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Maximum Rock & Roll, 1992

        Interviewers Note:  The following interview is the result of what
was originally intended as a full length biographical paper on the long
defunct MISFITS.  As my research dragged on, the number of interested
participants and/or information sources dropped to one...Bobby Steele, the
first person I contacted when I needed information.  Since I couldn't see
the point in carrying out my original plan, I asked Bobby if he would do an
interview for MRR.  The entire interview was conducted through the mail, so
there may be a few spots where it seems like I change subjects more often
than I change my socks...sorry.  Anyway, as regular readers of Mykel
Board's column should already know, Bobby is currently the only member of
his band, THE UNDEAD, so the interview is one-on-one.  Interview by
Geoffrey Tilander.

        MRR:  How did you get involved with THE MISFITS?

        Bobby:  I ran an ad in a local paper.  Glenn (Danzig) called and
set up an audition.  I'd only heard of THE MISFITS once before.  At an
earlier gig, I met a kid who told me about this band that he knew.  That
was around 1977.  I think.  the funny part is:  I met that kid again in
'82.  That was how I met Steve Zing (exMOURNING NOISE, exSAMHAIN).

        MRR:  Were you already into the horror thing before you joined?

        Bobby:  Oh, yeah!  I was a horror junkie.  I just wasn't into all
the trivia shit that most of the 'horror snobs' are into.  I don't know
shit about who did this or that.  I just love to watch them.  My parents
turned me on to that stuff when I was real young.  I think the first horror
movie I ever saw was Lady In a Cage.  Nobody ever heard of it, and for the
longest time I thought I'd just imagined it.  They showed it on TV once in
'84.  I have it on tape now.  It's kind of like a Hitchcock type film.
There's no monster.  It's really sick...especially for it's time.

        MRR:  What was the first thing you did-either live or in the studio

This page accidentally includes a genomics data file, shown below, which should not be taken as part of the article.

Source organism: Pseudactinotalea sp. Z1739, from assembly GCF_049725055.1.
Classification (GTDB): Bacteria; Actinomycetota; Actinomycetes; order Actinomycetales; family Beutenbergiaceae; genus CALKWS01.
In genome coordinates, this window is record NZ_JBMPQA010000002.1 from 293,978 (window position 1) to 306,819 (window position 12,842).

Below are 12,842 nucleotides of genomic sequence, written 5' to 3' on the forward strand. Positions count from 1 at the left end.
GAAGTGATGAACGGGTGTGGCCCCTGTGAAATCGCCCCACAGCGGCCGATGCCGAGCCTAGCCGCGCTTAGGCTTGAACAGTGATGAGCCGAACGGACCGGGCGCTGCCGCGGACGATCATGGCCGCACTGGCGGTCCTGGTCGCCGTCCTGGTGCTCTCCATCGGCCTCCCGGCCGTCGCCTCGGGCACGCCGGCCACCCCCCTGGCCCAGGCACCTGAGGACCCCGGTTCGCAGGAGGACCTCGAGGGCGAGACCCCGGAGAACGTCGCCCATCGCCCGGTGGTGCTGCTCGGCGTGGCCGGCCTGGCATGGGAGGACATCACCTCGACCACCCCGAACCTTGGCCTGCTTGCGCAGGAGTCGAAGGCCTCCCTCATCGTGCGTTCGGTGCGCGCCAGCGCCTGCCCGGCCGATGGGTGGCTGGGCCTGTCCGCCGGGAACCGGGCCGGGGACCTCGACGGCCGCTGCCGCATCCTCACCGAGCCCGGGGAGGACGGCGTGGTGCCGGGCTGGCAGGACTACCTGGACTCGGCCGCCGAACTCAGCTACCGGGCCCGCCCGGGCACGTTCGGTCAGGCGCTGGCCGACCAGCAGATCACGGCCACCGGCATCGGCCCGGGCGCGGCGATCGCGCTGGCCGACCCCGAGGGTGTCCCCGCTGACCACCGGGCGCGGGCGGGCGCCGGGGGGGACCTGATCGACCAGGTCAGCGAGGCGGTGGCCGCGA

Bobby:  The very first song I ever played with them on stage was
'Static Age'.

        MRR:  What was your impression of them as a band or as individuals?

        Bobby:  It was the most intense band I'd ever heard.  And they
looked cool, too!  I literally went out the very next day and told all my
friends that it was gonna be the biggest thing since KISS.  I knew if any
band could do it, THE MISFITS could.  It was exactly the type of band I'd
been dreaming of for years.  Jerry Only seemed like a nice guy, at the
time.  I quickly learned that he was a phony.  Glenn was strange.  At
first, I thought he was gay.  There were lots of rumors to that extent back
then.  The one thing about Glenn was that he was real.  If he didn't like
you, he made it clear.  Glenn was very professional.  In the beginning, he
had things under control.  Every week we'd practice three nights.  After
practice, we'd do pictures.  We must've shot three rolls each night...three
nights a week.  As we got more popular, he lost control.  I guess that's
why it all died.

        MRR:  Glenn Danzig claims that you didn't play on the Bullet EP,
yet on Beware The Misfits, you are creditied for the same versions found on
Bullet.  What's the story on that?

        Bobby:  Glenn's wrath.  He was pissed at Franche Coma, so he
refused to give him credit on the record.  He has a tendency towards doing
that...if ya know what I mean.

        MRR:  So is that pretty much the same thing that happened on the 3
Hits from Hell EP?

        Bobby:  I don't really know.  He kinda did a different twist on
that one and gave me credit for "xtra guitar on 'London Dungeon'", which is
one of the reaons that I really think he really didn't want to get rid of
me, himself.

        MRR:  So what all did you play on?  I'm sure a lot of people know,
but there are probably just as many who don't.

        Bobby:  Fuck...the sixty-four thousand dollar question.  I've
gotten so tired of having to dig into my memory to remember all the stuff I
played on.  The first thing was Horror business.  Then we did Night of the
Living Dead.  At each of these sessions, we recorded enough tracks to make
an LP, but used only the best tracks for the EPs.  The next sessions were
for an LP that eventually became Walk Among Us.  What they wound up as were
the Halloween and 3 Hits from Hell 45s.  On the 20 song LP, The Misfits, I